I popped in the front to scratch their ears and whoooo-WEE it was stinky in there. I was imagining the next person to rent the van saying “DAY-UM, smells like they were hauling goats in here, jeez!” But I think the picture would make an awesome U-Haul ad
While the goats were tied up, waiting for us to go, hikers kept showing up at the trail head and chatting with us about the goats. To a person, they each said,”Well THAT’S not something you see on the trail every day. One woman said “Um, your goat!” and pointed. Oreo, the oldest of the goats, was ripping all the notices off the trail head bulletin board and eating them. “This is crap. That is a lie. Nonsense. Ranger Propaganda…”
The kids got a talk about toxic plants we’d encounter along the way. Apparently mountain laurel is really toxic to goats and it is EVERYwhere at the park. In bloom and gorgeous, but toxic. So the goats all had to wear little muzzles. They were not amused by them. Oreo kept trying to sneeze his off. Probably to eat some more park notices. Especially the ones about toxic plants.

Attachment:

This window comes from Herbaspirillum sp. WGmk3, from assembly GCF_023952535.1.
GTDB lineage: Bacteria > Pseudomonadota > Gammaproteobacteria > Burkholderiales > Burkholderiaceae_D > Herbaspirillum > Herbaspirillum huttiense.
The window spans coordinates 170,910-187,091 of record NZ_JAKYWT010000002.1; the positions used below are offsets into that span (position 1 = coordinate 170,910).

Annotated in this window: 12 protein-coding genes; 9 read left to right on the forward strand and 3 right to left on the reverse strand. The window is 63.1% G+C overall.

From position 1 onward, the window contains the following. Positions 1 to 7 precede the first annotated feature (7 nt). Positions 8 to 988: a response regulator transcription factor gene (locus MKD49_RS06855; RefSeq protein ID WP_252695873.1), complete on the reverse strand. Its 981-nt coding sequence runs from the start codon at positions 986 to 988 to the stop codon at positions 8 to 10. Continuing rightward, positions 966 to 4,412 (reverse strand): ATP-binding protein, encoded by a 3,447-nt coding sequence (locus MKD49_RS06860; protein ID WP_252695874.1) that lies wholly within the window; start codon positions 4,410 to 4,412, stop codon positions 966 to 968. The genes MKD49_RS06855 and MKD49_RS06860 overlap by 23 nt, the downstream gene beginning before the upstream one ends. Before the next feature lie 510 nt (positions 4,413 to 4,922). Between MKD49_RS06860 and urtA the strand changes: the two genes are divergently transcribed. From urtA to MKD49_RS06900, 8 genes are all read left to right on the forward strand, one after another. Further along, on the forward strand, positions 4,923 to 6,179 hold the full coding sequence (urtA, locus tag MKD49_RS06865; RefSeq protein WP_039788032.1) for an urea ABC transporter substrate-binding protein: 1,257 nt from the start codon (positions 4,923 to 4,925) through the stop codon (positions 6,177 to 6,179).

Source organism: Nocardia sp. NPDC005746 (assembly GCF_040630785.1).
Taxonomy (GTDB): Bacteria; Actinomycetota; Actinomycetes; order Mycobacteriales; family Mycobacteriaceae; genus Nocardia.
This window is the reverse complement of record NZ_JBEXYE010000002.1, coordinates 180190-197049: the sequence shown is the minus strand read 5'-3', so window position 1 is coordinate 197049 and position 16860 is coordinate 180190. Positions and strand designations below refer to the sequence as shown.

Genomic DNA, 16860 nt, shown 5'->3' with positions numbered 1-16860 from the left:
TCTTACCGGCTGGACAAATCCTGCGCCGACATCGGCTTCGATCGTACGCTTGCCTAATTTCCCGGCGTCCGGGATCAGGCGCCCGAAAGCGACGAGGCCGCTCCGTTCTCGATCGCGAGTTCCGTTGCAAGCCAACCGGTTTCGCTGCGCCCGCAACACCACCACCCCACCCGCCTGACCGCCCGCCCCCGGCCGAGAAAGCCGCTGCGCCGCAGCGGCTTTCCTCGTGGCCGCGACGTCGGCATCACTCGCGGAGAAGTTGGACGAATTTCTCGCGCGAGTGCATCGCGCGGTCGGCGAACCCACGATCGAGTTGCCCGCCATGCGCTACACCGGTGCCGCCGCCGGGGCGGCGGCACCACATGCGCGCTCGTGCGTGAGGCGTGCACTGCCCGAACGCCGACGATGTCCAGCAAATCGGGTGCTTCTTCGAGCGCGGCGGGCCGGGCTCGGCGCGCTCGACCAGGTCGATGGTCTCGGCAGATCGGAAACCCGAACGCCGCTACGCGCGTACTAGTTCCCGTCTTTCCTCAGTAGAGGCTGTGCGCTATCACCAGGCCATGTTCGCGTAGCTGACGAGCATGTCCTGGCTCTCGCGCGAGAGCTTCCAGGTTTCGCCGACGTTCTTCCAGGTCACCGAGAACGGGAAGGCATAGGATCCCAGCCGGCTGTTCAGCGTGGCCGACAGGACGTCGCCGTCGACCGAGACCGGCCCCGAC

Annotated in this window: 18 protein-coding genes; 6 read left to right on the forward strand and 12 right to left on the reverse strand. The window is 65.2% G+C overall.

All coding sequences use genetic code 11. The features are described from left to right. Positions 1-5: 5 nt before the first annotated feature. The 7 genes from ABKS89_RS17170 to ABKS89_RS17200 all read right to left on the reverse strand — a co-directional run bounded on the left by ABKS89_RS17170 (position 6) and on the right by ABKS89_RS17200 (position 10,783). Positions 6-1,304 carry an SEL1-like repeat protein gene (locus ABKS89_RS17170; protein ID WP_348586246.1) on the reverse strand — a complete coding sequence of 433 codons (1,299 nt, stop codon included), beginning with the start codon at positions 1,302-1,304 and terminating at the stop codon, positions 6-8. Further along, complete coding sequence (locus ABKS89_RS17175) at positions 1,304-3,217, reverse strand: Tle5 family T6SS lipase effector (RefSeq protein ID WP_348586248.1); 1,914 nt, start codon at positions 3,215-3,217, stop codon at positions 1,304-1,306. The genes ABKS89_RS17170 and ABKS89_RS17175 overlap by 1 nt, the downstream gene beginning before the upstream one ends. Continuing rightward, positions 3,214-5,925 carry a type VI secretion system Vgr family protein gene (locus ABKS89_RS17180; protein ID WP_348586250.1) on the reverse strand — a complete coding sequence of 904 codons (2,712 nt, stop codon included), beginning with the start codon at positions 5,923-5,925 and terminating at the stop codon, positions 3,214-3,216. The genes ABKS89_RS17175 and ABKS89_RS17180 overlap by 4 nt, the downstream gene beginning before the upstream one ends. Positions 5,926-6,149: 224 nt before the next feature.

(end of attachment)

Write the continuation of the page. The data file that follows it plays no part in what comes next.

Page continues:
The trail was fun with the goats. There were two baby goats along and they’d periodically just pop up into the air and kick their heels. Just joyous to be out in a new place. Oreo was the leader, but he’d periodically just lay down. Not all the way, like he was actually tired, just part of the way, making it clear that he was just being a jerk. He’d squat there until the other goats started to get ahead of him and then he’d lurch up and trot to the front. Loved him.
His handler kept saying “Oh, he’s not usually like this!” and swearing he was the Best Pack Goat Ever. It really cracked me up to hear the girls (there are boys in the club, but they weren’t there) bragging about their goats and playing up their brilliance. It hit me that it was like Pony Club–only for the slightly odd girls. And by odd, of course, I mean awesome.
Julianna and Lotte:
We stopped a few times, since most of the goats were new to this and the old hands had had a lot of time off. near the top of the trail, we stopped in a little clearing for a while and the girls chatted and cuddled the goats.